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Old 03-01-2014, 04:46 PM   #4
kdenault
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Smile

Well...the tile is going to be a self-made blend of the white jade and stainless steel pebbles: cutting some white pebbles out of the mesh backing and inserting stainless pebbles randomly...we'll see how it works!
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Old 03-01-2014, 04:48 PM   #5
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Jon,
I guess my question is really more about whether or not a form of crack isolation over the SLC is necessary? Could I just thinset right over the SLC and tile?
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Old 03-01-2014, 05:00 PM   #6
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Welcome back, Kathleen.

Choose any major brand of SLC that you find readily available in your area. Whatever you choose, I would recommend you contact the manufacturer directly and ask specifically about using it over the RPM mat.

I personally would not install ceramic or natural stone tile over a radiant heating system without an uncoupling or anti-fracture membrane, but I know it's done regularly. With your pebbles and epoxy I don't know what problems you might anticipate, but I'd be happy to pay a premium not to find out.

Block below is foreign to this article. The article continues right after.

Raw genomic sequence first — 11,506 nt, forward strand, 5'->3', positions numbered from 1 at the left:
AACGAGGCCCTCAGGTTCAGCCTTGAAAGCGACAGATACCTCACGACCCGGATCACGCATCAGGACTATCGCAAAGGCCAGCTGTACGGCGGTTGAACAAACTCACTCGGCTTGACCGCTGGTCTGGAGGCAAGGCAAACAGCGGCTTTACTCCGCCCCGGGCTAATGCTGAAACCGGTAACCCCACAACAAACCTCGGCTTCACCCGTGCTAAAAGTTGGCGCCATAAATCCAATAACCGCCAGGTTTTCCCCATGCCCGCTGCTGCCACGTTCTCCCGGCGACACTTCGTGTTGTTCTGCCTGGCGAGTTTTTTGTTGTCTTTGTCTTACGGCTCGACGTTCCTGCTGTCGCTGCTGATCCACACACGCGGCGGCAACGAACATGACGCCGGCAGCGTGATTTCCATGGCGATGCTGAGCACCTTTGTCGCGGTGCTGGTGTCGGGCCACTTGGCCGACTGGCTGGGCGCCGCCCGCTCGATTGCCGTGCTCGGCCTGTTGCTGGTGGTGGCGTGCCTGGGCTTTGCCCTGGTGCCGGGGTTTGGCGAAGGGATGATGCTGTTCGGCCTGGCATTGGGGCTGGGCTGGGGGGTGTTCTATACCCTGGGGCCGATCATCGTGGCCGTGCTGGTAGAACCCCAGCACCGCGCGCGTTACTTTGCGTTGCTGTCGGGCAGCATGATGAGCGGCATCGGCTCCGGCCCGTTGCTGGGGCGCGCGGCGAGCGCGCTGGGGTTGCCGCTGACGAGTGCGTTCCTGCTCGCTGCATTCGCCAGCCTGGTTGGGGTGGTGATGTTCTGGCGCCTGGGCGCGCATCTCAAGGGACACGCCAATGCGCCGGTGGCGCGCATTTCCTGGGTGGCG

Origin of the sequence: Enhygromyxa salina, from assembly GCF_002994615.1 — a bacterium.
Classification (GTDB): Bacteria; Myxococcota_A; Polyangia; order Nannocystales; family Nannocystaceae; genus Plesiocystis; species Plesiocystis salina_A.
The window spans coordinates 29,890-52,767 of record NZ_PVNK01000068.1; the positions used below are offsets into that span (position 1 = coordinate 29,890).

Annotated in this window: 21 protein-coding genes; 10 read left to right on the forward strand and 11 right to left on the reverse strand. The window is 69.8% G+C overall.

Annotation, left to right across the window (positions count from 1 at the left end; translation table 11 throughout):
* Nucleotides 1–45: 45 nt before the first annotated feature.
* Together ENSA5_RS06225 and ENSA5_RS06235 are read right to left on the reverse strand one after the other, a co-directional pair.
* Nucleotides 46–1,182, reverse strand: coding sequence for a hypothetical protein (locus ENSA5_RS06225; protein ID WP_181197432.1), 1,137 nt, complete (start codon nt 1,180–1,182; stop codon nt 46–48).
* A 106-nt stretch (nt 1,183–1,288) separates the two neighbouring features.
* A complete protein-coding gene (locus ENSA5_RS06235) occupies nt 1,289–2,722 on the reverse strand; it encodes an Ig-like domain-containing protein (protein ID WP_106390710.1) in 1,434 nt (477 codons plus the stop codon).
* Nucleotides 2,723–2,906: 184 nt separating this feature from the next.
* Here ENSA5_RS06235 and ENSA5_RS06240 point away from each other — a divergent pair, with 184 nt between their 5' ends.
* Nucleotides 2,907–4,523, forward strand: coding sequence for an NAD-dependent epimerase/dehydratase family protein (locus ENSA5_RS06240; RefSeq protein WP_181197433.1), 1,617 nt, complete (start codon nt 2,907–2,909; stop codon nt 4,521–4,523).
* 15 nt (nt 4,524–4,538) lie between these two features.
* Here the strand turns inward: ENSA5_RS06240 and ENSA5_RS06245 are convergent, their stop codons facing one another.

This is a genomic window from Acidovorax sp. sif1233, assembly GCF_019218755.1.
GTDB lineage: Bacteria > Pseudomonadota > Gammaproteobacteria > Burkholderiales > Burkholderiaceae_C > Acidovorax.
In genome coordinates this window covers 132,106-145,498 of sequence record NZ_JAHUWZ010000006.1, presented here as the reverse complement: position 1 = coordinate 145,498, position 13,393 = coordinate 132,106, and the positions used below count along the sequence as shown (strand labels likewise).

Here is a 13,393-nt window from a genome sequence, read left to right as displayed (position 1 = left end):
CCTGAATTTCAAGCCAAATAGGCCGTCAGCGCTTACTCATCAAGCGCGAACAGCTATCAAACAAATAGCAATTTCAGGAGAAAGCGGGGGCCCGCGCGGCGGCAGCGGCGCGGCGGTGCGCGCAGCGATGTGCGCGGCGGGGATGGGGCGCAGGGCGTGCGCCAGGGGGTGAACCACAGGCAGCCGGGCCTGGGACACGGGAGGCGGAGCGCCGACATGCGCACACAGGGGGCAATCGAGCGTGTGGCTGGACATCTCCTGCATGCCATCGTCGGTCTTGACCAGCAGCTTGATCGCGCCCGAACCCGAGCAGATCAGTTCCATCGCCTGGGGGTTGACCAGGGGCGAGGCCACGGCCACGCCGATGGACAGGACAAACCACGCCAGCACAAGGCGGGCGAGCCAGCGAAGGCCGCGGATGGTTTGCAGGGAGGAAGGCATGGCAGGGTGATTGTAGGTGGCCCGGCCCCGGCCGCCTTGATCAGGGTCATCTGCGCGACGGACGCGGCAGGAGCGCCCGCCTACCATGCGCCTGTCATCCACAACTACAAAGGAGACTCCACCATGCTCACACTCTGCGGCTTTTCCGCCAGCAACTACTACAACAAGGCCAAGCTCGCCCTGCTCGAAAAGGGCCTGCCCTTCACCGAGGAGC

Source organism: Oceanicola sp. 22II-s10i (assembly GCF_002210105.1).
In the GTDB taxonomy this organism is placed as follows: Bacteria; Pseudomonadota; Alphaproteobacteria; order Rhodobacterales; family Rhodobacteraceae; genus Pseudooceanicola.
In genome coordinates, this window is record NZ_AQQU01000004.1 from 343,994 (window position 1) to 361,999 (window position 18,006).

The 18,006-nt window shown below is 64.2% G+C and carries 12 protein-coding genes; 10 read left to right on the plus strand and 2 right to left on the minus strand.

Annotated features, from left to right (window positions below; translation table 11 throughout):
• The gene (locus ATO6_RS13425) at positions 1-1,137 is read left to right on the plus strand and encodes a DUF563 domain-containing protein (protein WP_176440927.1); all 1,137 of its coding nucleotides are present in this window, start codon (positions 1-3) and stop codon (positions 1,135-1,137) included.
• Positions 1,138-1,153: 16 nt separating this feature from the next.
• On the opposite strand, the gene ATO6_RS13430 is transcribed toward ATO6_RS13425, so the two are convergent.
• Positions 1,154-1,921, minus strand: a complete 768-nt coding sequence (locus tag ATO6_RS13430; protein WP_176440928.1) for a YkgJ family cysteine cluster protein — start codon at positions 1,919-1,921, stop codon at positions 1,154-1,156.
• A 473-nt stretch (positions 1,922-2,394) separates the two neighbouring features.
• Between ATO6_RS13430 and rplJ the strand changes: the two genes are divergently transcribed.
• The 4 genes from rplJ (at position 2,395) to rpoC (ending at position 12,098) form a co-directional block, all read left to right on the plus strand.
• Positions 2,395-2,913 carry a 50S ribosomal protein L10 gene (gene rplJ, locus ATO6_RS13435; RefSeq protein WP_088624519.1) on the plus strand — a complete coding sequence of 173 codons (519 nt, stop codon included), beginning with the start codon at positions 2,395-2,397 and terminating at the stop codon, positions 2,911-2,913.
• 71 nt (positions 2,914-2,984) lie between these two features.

My opinion; worth price charged.
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Old 03-01-2014, 05:28 PM   #7
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Cx,
What membrane would you recommend and what would be the typical installation method for it?
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Old 03-01-2014, 05:48 PM   #8
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Kathleen, what size are the pebbles? That will determine what you can use as for an uncoupling membrane, you might need to use a liquid crack isolation liquid which imo would be the best over slc since it would be very flat. The uncoupling membranes have a minimum size requirement. Let me check that out, personally I would use a liquid paint on over the slc and there are many of those out there.
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Old 03-01-2014, 05:52 PM   #9
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check out this thread, answers your question of min. 2X2 over ditra

John used greenskin over his slc for these mosaic tiles, a nice option

http://www.johnbridge.com/vbulletin/...d.php?t=111712
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Old 03-01-2014, 06:00 PM   #10
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I would recommend a good sheet-type membrane like NobleSeal, installed with one of their proprietary adhesives, such as NobleBond EXT. Perfectly acceptable for your small stone tiles.

My opinion; worth price charged.
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Old 03-02-2014, 04:39 PM   #11
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Would RedGuard be suitable or should I go with something more like Greenskin? My pebble tiles are fairly large...smallest being about 1 1/2 inches. I prefer a single step process but want something effective. Also, one of the borders of the floor area that will be heated, slc'ed, and then tiled, is a newly built cedar deck (housing the swim spa). I'm a little concerned about running the SLC and then the thinset right up to the cedar due to the wood's inherent contraction/expansion/movement. Is there something that I can use to create a nice clean barrier between the tiling system and the cedar?